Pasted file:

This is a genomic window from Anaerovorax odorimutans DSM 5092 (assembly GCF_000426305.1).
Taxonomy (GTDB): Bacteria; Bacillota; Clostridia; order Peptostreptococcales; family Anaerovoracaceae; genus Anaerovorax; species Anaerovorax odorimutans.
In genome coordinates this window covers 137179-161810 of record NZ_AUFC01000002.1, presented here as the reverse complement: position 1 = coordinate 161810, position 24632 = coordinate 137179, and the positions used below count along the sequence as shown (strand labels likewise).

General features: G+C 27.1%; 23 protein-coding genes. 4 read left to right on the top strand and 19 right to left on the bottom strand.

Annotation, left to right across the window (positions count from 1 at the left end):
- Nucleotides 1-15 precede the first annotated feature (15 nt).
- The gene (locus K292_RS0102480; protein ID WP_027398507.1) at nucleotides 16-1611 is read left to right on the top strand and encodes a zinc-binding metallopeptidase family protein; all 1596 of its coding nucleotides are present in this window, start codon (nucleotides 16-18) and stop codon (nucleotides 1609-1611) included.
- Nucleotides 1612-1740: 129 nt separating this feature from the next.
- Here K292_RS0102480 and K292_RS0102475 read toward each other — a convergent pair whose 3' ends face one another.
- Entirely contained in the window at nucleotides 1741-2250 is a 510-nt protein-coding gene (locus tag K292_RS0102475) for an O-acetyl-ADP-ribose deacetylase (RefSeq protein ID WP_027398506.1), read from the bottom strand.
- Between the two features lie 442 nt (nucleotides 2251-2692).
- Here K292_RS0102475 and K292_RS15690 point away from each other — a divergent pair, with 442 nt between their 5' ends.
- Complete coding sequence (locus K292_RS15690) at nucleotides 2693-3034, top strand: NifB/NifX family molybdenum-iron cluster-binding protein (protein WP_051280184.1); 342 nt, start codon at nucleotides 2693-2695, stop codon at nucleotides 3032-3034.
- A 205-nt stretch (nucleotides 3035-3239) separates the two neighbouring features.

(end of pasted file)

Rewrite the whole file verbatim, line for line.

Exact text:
This is a genomic window from Anaerovorax odorimutans DSM 5092 (assembly GCF_000426305.1).
Taxonomy (GTDB): Bacteria; Bacillota; Clostridia; order Peptostreptococcales; family Anaerovoracaceae; genus Anaerovorax; species Anaerovorax odorimutans.
In genome coordinates this window covers 137179-161810 of record NZ_AUFC01000002.1, presented here as the reverse complement: position 1 = coordinate 161810, position 24632 = coordinate 137179, and the positions used below count along the sequence as shown (strand labels likewise).

General features: G+C 27.1%; 23 protein-coding genes. 4 read left to right on the top strand and 19 right to left on the bottom strand.

Annotation, left to right across the window (positions count from 1 at the left end):
- Nucleotides 1-15 precede the first annotated feature (15 nt).
- The gene (locus K292_RS0102480; protein ID WP_027398507.1) at nucleotides 16-1611 is read left to right on the top strand and encodes a zinc-binding metallopeptidase family protein; all 1596 of its coding nucleotides are present in this window, start codon (nucleotides 16-18) and stop codon (nucleotides 1609-1611) included.
- Nucleotides 1612-1740: 129 nt separating this feature from the next.
- Here K292_RS0102480 and K292_RS0102475 read toward each other — a convergent pair whose 3' ends face one another.
- Entirely contained in the window at nucleotides 1741-2250 is a 510-nt protein-coding gene (locus tag K292_RS0102475) for an O-acetyl-ADP-ribose deacetylase (RefSeq protein ID WP_027398506.1), read from the bottom strand.
- Between the two features lie 442 nt (nucleotides 2251-2692).
- Here K292_RS0102475 and K292_RS15690 point away from each other — a divergent pair, with 442 nt between their 5' ends.
- Complete coding sequence (locus K292_RS15690) at nucleotides 2693-3034, top strand: NifB/NifX family molybdenum-iron cluster-binding protein (protein WP_051280184.1); 342 nt, start codon at nucleotides 2693-2695, stop codon at nucleotides 3032-3034.
- A 205-nt stretch (nucleotides 3035-3239) separates the two neighbouring features.